resolve interference. Accordingly, given the limited number of devices already deployed and
manufactured, we will not require their replacement or prohibit their installation for replacement or in
new constructions. In order to afford manufacturers time to redesign their equipment to comply with the
new, more conservative 25-dB notching requirement, we will allow an 18-month period from the date this
action is published in the Federal Register before the requirement becomes effective.
48. In its reply comments, ARRL submits that IBEC did not resolve interference complaints to
amateur fixed stations by doing what the existing BPL rules require, other than compliance with the
general Part 15 requirement to correct any harmful interference.119 It states that instead, IBEC has
avoided or resolved the interference by doing two of the things that ARRL has requested as modifications
to the existing BPL rules: 1) IBEC avoided the use of Amateur bands in its installations, and 2) it has used
state-of-the-art notch depths of 35 dB. We observe that avoiding a frequency band where interference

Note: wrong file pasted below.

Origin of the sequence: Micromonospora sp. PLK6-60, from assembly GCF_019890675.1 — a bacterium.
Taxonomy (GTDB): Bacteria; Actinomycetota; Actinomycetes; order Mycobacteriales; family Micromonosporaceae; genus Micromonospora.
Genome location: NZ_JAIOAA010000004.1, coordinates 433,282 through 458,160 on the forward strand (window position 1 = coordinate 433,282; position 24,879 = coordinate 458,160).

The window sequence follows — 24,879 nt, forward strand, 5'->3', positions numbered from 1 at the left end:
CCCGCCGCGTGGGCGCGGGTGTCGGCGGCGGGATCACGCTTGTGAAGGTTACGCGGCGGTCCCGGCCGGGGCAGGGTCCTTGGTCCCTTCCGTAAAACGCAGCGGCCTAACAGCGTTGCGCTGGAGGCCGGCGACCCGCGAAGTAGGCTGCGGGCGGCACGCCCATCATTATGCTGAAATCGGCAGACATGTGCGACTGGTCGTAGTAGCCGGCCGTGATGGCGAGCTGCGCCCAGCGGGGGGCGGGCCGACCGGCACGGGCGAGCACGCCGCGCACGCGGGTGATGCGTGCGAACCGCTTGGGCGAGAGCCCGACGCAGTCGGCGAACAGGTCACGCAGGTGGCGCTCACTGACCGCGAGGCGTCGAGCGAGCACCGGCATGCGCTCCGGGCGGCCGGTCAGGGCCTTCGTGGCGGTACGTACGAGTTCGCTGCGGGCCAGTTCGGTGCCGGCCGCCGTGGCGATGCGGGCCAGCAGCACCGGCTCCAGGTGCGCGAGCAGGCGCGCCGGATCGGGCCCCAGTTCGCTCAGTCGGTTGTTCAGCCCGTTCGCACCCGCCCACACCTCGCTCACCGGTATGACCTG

could occur is certainly an option that is contemplated under the rules. Using a notching capability with
attenuation of greater than that required in the rules where needed is also consistent with the general
requirement in Part 15 rules that a device not cause harmful interference. We do not, however, find the
fact that equipment which can provide 35-dB notching capability is now available and IBEC's choice to
use such equipment to be indicative that we should require that level of notching capability in all
instances. Rather, while the rules will now require a notching capability of at least 25 dB, that level of
attenuation will only be deemed sufficient for resolving harmful interference in the case of mobile
operations; the system operator is still responsible for resolving harmful interference to fixed operations if
the 25-dB notch capability is used and the interference remains. Under the notching rules we are
adopting, a BPL system operator has the flexibility to install a notching capability greater than 25 dB or to
implement other measures for resolving harmful interference in cases where the 25-dB notch is not
sufficient. In this regard, IBEC did, in fact, take the steps required under Section 15.611(c) of the rules
it configured its systems to be capable of remotely reducing power by 35 dB and adjusting operating
frequencies to avoid site-specific, local use of the same frequencies by licensed radio operations.120 A
different operator might have chosen an alternative approach for complying with this rule.
2.

Preliminary Documents released in July 2009

49. In its comments, ARRL addresses the three additional staff PowerPoint presentations that